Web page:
THE University Teaching Hospital has been carrying out mandatory HIV testing on all its admitted patients.
UTH doctors who sought anonymity confirmed the incident, saying the patients are not told about the tests but explained that the move is to ensure doctors have an easier diagnosis.
“Yes, we do test all the patients who are admitted but we do not tell them, we do it just to know as doctors but we do ask the patient if we can test for HIV but if the patient refuses, we do the test and just not tell them it was done or the results. It is confidential information for the doctor,” the source explained.
“You see, the information is vital for us to help treat patients, if we know the status of the patient, it is easy for us to do a diagnosis and treat, and if HIV is detected early before the CD 4 count goes down, it is easier to mitigate the virus. In a way, it is a good thing. The tests can also be used for further statistical information about HIV prevalence in the country.”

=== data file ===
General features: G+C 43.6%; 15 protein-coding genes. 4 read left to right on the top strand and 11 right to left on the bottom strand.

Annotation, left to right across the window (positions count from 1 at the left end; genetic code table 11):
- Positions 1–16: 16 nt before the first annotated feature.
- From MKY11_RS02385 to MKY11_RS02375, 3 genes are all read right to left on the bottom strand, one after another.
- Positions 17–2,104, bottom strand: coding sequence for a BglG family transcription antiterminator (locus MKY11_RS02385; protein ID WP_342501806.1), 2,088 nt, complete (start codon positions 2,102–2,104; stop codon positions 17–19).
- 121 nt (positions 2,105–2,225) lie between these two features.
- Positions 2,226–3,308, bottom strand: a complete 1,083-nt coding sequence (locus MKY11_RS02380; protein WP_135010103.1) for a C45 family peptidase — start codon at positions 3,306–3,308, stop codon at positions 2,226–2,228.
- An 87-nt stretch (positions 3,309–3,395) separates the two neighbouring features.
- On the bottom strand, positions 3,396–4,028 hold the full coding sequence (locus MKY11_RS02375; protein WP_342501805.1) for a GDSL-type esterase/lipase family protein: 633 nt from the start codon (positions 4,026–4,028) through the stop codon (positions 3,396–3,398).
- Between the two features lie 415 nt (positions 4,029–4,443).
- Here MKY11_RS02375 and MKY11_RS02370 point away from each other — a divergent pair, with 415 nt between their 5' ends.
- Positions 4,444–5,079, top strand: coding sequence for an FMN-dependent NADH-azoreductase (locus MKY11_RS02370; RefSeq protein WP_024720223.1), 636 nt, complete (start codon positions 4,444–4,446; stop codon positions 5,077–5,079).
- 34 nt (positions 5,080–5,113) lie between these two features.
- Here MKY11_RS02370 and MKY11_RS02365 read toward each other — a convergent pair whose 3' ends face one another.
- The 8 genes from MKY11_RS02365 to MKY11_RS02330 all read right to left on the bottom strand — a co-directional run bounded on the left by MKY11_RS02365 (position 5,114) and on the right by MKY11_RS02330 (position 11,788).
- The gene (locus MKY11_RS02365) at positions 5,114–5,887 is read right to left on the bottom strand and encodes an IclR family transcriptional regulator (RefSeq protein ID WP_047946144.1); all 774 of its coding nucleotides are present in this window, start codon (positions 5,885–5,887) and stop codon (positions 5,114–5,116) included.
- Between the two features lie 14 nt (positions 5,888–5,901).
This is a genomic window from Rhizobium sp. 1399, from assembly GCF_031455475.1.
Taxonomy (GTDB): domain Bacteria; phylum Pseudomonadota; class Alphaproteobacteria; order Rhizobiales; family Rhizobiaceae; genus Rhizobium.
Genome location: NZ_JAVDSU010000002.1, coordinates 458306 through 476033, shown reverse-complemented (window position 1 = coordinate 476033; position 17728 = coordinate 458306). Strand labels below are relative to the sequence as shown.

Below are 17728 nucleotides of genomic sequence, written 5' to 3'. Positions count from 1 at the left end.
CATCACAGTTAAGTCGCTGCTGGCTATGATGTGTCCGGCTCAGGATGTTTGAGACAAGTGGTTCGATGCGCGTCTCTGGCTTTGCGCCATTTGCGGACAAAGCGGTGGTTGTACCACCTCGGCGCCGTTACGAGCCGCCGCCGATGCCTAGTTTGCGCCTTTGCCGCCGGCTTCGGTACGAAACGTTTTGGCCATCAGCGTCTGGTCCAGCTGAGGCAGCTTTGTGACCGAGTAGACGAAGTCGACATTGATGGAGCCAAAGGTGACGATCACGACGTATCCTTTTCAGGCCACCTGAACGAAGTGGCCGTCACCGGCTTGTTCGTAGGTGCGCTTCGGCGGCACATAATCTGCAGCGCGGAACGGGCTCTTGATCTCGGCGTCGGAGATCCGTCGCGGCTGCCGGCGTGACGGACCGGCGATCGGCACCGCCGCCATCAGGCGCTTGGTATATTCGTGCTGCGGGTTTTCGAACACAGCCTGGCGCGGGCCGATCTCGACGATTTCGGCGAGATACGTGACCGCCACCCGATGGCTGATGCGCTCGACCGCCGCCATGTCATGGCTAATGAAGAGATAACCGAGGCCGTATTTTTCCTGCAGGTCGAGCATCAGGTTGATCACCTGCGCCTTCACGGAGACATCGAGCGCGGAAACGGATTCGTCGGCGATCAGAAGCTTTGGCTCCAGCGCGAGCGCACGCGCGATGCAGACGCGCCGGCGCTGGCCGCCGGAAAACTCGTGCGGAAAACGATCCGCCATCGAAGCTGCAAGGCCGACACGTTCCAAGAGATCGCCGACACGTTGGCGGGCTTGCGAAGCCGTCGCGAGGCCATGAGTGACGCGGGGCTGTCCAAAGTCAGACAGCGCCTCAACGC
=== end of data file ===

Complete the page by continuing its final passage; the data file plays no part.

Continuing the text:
But UTH public relations manager Mwenya Musenga explained that the HIV testing was a Diagnostic Care and Testing.
He, however, said the test was not mandatory but done with the patients’ consent.
“What you observed is known as Diagnostic Care and Testing, it is a baseline just to have information at the back of the [doctors’] minds, so they know what they are treating. It is not forced, patients are counseled and if they accept, that is when it is done, we call it a DCT,” said Mulenga.
“You see, sometimes you may think it is malaria, meanwhile there is underlying cause so we do not want to be wasting time. So we just want to be straight, but it is not forced.”